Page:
Relief for deafblind community in Delhi, no separate certification needed says Delhi Disabilities Commissioner
In a decision that will bring enormous relief to the deafblind community, Delhi Disabilities Commissioner T D Dhariyal has passed an order that a deafblind person in the national capital need not get separate medical certificates specifying the extent to deafness and blindness. Instead a single certificate will do.
In yet another landmark order that will no doubt be welcomed by the deafblind community, Delhi Disabilities Commissioner T D Dhariyal has passed an order that people with deaf blindness need not carry two separate certificates on the extent of deafness and blindness. This will come into effect in the Delhi-NCR region immediately.
The order comes after disability rights leader Dr Satendra Singh pointed out the tremendous inconvenience and harassment that people with deaf blindness face while getting separate medical certificates. Dr Singh was moved to raise the issue with the State Commissioner for Persons with Disabilities, NCT of Delhi after a deafblind person from Faridabad approached him for help as he was unable to get a single certificate after countless visits to hospitals in Delhi and Haryana.
Deaf Blindness as a category has been excluded from the Delhi Rights of Person with Disabilities Rules, 2018 as well as the Rights of Person with Disabilities Rules, 2017 (RPwD Rules). This is despite “deaf blindness” being a specified disability in the Rights of Persons with Disabilities (RPWD) Act, 2016
Because the Rules do not mention deaf blindness as a category and instead mentions ‘multiple disability’, the certificate is issued either for blindness or for deafness. In his email Dr Singh said he had come across cases of deaf blind people being forced to carry one certificate for blindness and another for one deafness.
Acknowledging the flaw, Dr Dhariyal said that the 21 specified disabilities in the RPWD Act are in five groups – Physical, Intellectual, Mental behaviour, Disability due to chronic neurological conditions and blood disorder, and finally, Multiple disabilities. The Act defines multiple disabilities as including many other conditions besides deaf blindness.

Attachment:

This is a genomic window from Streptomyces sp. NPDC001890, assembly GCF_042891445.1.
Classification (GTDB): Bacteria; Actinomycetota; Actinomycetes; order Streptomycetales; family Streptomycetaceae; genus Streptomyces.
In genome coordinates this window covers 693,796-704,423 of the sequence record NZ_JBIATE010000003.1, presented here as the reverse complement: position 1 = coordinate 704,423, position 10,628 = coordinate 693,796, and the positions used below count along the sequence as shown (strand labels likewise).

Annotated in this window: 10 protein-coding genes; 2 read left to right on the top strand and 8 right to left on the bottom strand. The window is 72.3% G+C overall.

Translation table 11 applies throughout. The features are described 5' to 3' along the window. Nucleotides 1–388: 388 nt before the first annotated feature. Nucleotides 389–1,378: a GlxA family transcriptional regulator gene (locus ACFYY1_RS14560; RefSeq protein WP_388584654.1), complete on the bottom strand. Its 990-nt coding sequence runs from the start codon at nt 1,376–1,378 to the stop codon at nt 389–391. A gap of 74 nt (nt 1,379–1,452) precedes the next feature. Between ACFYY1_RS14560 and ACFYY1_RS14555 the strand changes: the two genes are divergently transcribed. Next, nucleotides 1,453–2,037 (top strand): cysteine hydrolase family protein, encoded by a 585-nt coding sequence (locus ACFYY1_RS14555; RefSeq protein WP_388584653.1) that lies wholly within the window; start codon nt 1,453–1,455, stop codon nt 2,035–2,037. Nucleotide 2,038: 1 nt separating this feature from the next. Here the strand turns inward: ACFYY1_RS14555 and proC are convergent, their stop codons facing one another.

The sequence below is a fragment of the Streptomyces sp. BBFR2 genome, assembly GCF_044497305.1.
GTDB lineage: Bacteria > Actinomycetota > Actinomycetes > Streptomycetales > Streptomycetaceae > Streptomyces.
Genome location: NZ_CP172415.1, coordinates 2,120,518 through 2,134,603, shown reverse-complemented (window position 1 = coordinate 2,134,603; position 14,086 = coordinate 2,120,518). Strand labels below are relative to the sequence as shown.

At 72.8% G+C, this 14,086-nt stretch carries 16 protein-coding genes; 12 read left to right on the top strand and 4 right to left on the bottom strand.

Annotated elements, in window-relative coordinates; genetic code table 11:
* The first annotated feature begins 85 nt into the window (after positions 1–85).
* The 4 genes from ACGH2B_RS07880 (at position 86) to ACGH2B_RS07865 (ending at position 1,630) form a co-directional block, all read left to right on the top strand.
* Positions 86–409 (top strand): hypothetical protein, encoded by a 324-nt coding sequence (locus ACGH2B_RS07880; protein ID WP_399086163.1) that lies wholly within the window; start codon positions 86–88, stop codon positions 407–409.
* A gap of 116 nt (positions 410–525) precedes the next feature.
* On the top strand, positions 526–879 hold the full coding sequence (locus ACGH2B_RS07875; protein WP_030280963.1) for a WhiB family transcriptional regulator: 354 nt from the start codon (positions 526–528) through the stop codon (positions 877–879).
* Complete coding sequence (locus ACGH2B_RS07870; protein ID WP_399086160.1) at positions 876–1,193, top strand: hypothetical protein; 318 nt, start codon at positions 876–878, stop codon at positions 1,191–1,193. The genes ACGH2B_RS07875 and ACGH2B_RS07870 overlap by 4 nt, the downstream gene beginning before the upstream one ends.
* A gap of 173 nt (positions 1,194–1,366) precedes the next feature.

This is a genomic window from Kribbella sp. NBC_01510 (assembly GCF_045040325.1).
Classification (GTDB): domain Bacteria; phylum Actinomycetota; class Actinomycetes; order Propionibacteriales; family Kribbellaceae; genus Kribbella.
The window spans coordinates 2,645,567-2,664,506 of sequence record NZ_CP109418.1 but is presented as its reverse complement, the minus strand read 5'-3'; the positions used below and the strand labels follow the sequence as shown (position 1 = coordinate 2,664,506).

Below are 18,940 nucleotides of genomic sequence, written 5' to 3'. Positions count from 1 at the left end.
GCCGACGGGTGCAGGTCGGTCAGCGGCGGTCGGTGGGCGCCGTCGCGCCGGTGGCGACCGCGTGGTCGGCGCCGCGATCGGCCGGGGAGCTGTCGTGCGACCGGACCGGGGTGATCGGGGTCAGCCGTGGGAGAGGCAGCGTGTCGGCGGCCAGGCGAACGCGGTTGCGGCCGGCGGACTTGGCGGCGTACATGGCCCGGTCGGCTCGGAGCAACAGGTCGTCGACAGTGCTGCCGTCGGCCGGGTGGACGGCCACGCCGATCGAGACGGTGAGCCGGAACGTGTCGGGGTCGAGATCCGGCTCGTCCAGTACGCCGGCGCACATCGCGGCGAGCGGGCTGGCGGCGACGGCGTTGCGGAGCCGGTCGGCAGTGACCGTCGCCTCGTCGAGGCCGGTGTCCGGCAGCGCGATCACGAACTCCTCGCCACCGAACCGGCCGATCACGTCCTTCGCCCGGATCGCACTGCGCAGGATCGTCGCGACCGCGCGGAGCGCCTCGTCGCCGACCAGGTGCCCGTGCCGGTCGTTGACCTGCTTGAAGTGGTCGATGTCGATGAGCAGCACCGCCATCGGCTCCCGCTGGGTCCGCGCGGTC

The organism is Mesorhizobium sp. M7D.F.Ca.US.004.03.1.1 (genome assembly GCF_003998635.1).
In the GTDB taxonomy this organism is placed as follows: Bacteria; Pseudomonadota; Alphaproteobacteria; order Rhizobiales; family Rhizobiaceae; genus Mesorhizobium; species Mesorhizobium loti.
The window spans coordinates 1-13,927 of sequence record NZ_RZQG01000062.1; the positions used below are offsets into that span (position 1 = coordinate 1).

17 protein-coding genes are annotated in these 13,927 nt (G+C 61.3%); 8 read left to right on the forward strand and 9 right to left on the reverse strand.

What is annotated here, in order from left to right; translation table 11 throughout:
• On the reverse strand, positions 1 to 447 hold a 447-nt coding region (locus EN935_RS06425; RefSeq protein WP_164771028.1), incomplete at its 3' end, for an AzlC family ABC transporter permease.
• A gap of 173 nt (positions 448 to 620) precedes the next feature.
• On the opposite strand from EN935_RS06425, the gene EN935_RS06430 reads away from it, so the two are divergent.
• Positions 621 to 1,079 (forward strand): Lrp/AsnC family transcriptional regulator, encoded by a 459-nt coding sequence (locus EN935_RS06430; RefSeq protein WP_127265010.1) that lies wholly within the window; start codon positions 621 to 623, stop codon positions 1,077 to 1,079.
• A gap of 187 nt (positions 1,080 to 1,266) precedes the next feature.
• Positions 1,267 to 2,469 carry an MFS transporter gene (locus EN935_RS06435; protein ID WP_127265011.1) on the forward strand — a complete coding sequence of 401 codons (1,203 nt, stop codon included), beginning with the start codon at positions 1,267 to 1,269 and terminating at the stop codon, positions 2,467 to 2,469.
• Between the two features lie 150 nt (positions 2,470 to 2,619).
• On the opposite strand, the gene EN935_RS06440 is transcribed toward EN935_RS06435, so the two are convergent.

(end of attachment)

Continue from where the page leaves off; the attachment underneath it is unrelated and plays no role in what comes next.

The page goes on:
As the authority to change or amend the rules rests with the central government alone, the Commissioner has asked the Department of Empowerment of Persons with Disabilities to look into the matter. The good news is that in Delhi, medical authorities can no longer issue separate certificates.
If any medical authority in NCT of Delhi is issuing separate certificates of disability for blindness and for deafness to persons who have deaf blindness, the same must be stopped forthwith. I am of the opinion that the intent of the legislation is to give “deaf blindness” an independent identity. Hence “deaf blindness” should be mentioned in Form-VI also at some place…A person with “deaf blindness” will necessarily will have 100% disability and hence there is no need to calculate the total disability by combining the two conditions. – T D Dhariyal, State Commissioner for Persons with Disabilities, NCT of Delhi
The move, says Zamir Dhale, Founder, Society for Empowerment of Deafblind (SEDB), is long overdue. “I have a Multiple Disability certificate and I feel about that. I want only the Deafblind certificate as a separate identity”. We have the right to get a certificate as a deafblind for the unique disability ID but the government of India never understands our position. Multiple disability is a bad idea, because there are many kinds of disabilities such as Deaf and Blind and mental disorder, leprosy and locomotor.“
Hopefully, the required change in the RPWD Act will be made and states across India will follow Delhi’s example to correct this injustice.